Traveling east on Highway 515 in the Ottawa Valley leads to an intersection with Highway 512. Heading north takes you to a village of past-greatness, Brudenell, which once boasted three hotels, a race track, blacksmith shops, and the Costello store which provided winter supplies to the loggers heading into the lumber camps, and ran a tab for their families.
About 200 people populated Brudenell in its heyday in the latter-years of the 1800s, there were also daily stage services to Eganville, Rockingham and Combermere.
Originally known as “Brudenell Corners” or “Payette Corners” (after Madame Desiree Payette’s busy hotel, Brudenell village and township were named about 1857. The name commemorates James Thomas Brudenell (the 7th Earl of Cardigan), the leader of a cavalry charge which took place during the Seige of Sebastopol, a port on the Black Sea, during the Crimean War. Tennyson’s poem “The Charge of the Light Brigade”, published in 1854 immortalized the event.
The “corners” was dropped in 1859, when Charles Hirsh opened the first post office.
James Costello and later Hugh (Cooey) Costello ran a hotel and store from the Brudenell house. James Costello acquired the nickname Black Jim. He was known as a tough, shrewd businessman who allowed the loggers credit so that their families could draw supplies from his store while the wage earners were in the lumber camps.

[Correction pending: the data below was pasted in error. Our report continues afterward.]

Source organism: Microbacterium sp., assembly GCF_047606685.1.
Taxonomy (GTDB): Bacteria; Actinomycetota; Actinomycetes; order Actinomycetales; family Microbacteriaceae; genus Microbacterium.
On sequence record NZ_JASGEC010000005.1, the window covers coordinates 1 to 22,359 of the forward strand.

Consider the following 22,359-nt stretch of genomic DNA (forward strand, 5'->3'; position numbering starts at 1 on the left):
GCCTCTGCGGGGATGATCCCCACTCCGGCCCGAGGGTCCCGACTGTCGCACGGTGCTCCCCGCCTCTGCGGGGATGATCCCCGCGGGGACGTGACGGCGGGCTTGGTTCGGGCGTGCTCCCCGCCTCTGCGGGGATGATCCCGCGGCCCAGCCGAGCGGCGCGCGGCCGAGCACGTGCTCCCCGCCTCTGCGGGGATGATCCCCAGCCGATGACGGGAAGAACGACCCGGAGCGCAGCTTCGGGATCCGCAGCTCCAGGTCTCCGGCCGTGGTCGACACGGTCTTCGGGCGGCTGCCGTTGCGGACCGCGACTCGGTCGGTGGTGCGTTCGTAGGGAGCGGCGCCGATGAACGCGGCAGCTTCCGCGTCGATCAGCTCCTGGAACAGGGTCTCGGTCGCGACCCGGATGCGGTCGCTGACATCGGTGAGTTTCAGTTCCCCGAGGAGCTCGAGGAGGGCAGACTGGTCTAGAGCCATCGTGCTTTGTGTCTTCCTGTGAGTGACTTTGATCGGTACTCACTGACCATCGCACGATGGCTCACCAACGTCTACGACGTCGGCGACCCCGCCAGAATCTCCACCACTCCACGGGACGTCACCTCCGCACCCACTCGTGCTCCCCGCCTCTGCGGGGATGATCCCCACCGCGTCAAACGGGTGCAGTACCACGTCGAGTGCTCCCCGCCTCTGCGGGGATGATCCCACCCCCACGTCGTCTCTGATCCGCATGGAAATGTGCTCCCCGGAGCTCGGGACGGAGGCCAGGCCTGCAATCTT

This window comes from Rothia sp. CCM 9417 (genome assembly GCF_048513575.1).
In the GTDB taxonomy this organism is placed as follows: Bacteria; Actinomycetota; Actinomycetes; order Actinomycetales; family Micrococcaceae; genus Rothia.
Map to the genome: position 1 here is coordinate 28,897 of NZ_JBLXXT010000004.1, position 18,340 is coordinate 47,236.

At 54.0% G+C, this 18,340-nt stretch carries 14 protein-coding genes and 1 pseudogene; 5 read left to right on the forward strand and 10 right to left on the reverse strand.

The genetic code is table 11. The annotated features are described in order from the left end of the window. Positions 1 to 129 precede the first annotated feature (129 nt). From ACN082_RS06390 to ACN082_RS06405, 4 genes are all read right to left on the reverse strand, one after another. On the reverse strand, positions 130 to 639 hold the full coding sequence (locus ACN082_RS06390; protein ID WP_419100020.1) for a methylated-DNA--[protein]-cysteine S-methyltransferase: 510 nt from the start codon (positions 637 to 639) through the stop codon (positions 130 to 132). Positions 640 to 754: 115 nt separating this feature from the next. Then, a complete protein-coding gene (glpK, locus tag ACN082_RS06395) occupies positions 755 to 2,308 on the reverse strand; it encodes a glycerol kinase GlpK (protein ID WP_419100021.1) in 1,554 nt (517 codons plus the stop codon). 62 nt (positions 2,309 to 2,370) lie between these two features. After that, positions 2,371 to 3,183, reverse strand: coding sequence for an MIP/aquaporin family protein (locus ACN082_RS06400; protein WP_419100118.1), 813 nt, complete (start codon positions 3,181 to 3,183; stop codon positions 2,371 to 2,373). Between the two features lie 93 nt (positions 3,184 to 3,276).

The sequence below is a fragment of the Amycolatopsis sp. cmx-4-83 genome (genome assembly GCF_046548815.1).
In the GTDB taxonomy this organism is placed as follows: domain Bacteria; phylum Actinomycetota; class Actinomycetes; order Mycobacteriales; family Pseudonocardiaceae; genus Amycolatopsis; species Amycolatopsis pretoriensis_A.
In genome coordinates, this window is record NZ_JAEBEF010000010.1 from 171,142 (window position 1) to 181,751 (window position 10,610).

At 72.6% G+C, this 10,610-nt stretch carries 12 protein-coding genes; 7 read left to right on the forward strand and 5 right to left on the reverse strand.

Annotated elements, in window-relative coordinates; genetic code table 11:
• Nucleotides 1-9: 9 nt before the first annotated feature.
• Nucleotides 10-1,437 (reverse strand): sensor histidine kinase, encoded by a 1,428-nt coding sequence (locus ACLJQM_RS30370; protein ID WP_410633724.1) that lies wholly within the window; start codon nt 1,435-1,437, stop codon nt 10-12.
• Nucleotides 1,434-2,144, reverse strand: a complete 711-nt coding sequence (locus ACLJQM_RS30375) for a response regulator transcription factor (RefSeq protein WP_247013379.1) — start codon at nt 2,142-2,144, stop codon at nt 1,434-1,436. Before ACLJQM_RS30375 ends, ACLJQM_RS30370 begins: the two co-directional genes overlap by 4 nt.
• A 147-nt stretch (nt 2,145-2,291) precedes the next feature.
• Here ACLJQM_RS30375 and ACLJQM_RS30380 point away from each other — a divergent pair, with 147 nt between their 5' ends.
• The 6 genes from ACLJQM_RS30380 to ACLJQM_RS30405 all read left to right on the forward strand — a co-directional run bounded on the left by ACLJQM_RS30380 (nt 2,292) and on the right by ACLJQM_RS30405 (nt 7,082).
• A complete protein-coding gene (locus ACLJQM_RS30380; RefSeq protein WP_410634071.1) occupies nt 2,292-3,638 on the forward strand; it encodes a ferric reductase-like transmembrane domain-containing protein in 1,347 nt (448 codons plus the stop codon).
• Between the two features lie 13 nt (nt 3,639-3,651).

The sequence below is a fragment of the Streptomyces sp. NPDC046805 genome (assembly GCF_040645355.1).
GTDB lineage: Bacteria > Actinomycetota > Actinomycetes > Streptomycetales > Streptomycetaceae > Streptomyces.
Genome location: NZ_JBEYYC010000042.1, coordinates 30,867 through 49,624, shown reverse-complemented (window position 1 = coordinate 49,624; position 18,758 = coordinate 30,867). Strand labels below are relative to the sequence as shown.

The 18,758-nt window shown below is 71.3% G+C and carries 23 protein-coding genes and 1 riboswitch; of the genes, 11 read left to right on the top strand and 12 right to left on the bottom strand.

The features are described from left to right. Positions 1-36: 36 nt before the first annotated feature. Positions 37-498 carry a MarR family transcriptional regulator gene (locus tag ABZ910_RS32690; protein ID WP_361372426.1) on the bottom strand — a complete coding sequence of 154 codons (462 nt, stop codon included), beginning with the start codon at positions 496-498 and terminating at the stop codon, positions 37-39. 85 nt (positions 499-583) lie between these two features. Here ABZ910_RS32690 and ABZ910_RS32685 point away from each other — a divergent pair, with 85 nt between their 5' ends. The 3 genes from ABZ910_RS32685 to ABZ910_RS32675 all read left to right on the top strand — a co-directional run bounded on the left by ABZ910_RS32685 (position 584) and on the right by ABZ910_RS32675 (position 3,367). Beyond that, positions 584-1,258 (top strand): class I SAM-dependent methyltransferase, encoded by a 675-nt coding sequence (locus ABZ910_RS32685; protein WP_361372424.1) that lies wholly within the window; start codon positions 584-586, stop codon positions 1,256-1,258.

Men settled their accounts at the Costello store in spring when they returned from the winter camps with their pay. It seems that there was seldom much cash left over once the bills were paid. One of Black Jim’s accomplishments was bringing by ox-team and wagon a Heintzman grand piano to Brudenell for his wife. Since he did not know there was a method of disassembling the piano, he removed one wall of the house in order to place it in its intended location.
Costello’s hotel burned in 1886 but was quickly rebuilt and expanded. It soon became known for its gambling and “sins of a far worse nature”. It has recently been sold and is undergoing renovation.
Now a ghost town, you can also still see what is left of the local Brudenell general store.
Also nearby is the Rockingham Church.
513 Rockingham Road
Step back in time as you climb the hill to the historic Rockingham Church, a unique relic of pioneer days. The old wooden church is known for its round-headed windows and copper steeple. The surrounding graves mark the lives of the earliest settlers, including John S. J. Watson, Rockingham’s founder and an early warden of Renfrew County. Known as St. Leonard’s Anglican Church it was built about 1875 on land donated by John Watson. The church is open daily in the spring summer and fall, admission is free but donations are welcomed.